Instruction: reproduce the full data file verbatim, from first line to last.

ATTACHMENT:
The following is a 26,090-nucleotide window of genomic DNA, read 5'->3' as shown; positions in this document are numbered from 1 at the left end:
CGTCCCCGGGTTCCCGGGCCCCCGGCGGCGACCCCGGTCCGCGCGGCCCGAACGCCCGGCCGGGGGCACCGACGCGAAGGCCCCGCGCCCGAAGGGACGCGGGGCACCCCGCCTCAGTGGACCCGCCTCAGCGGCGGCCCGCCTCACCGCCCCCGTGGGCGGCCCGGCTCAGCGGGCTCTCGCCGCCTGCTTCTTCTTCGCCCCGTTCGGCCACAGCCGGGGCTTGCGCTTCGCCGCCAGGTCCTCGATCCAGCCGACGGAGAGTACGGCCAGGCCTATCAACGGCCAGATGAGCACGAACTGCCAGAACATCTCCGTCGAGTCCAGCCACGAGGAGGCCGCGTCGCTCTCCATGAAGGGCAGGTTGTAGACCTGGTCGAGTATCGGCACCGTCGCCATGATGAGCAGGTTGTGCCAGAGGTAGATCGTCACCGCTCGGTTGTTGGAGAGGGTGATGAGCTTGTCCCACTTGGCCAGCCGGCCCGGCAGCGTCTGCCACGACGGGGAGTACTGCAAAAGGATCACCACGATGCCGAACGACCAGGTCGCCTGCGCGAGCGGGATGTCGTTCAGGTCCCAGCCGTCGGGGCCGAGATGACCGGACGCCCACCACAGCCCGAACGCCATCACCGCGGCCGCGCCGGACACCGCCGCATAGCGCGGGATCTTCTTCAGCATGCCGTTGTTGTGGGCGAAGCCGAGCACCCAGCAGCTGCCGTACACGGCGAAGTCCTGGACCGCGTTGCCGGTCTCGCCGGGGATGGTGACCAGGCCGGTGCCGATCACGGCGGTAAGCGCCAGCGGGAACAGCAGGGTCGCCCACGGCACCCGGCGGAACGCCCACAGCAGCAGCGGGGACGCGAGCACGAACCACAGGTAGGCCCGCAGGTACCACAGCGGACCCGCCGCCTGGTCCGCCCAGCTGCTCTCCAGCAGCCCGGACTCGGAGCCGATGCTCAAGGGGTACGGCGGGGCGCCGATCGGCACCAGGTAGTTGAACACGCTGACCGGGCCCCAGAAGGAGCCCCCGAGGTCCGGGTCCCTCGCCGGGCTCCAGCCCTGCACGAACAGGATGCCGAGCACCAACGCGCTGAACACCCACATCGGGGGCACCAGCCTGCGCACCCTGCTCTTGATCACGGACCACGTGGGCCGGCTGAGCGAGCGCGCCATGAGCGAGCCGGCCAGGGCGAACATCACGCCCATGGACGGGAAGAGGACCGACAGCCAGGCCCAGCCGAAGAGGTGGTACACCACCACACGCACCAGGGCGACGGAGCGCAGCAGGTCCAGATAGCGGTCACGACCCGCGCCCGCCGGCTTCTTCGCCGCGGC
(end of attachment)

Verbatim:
The following is a 26,090-nucleotide window of genomic DNA, read 5'->3' as shown; positions in this document are numbered from 1 at the left end:
CGTCCCCGGGTTCCCGGGCCCCCGGCGGCGACCCCGGTCCGCGCGGCCCGAACGCCCGGCCGGGGGCACCGACGCGAAGGCCCCGCGCCCGAAGGGACGCGGGGCACCCCGCCTCAGTGGACCCGCCTCAGCGGCGGCCCGCCTCACCGCCCCCGTGGGCGGCCCGGCTCAGCGGGCTCTCGCCGCCTGCTTCTTCTTCGCCCCGTTCGGCCACAGCCGGGGCTTGCGCTTCGCCGCCAGGTCCTCGATCCAGCCGACGGAGAGTACGGCCAGGCCTATCAACGGCCAGATGAGCACGAACTGCCAGAACATCTCCGTCGAGTCCAGCCACGAGGAGGCCGCGTCGCTCTCCATGAAGGGCAGGTTGTAGACCTGGTCGAGTATCGGCACCGTCGCCATGATGAGCAGGTTGTGCCAGAGGTAGATCGTCACCGCTCGGTTGTTGGAGAGGGTGATGAGCTTGTCCCACTTGGCCAGCCGGCCCGGCAGCGTCTGCCACGACGGGGAGTACTGCAAAAGGATCACCACGATGCCGAACGACCAGGTCGCCTGCGCGAGCGGGATGTCGTTCAGGTCCCAGCCGTCGGGGCCGAGATGACCGGACGCCCACCACAGCCCGAACGCCATCACCGCGGCCGCGCCGGACACCGCCGCATAGCGCGGGATCTTCTTCAGCATGCCGTTGTTGTGGGCGAAGCCGAGCACCCAGCAGCTGCCGTACACGGCGAAGTCCTGGACCGCGTTGCCGGTCTCGCCGGGGATGGTGACCAGGCCGGTGCCGATCACGGCGGTAAGCGCCAGCGGGAACAGCAGGGTCGCCCACGGCACCCGGCGGAACGCCCACAGCAGCAGCGGGGACGCGAGCACGAACCACAGGTAGGCCCGCAGGTACCACAGCGGACCCGCCGCCTGGTCCGCCCAGCTGCTCTCCAGCAGCCCGGACTCGGAGCCGATGCTCAAGGGGTACGGCGGGGCGCCGATCGGCACCAGGTAGTTGAACACGCTGACCGGGCCCCAGAAGGAGCCCCCGAGGTCCGGGTCCCTCGCCGGGCTCCAGCCCTGCACGAACAGGATGCCGAGCACCAACGCGCTGAACACCCACATCGGGGGCACCAGCCTGCGCACCCTGCTCTTGATCACGGACCACGTGGGCCGGCTGAGCGAGCGCGCCATGAGCGAGCCGGCCAGGGCGAACATCACGCCCATGGACGGGAAGAGGACCGACAGCCAGGCCCAGCCGAAGAGGTGGTACACCACCACACGCACCAGGGCGACGGAGCGCAGCAGGTCCAGATAGCGGTCACGACCCGCGCCCGCCGGCTTCTTCGCCGCGGC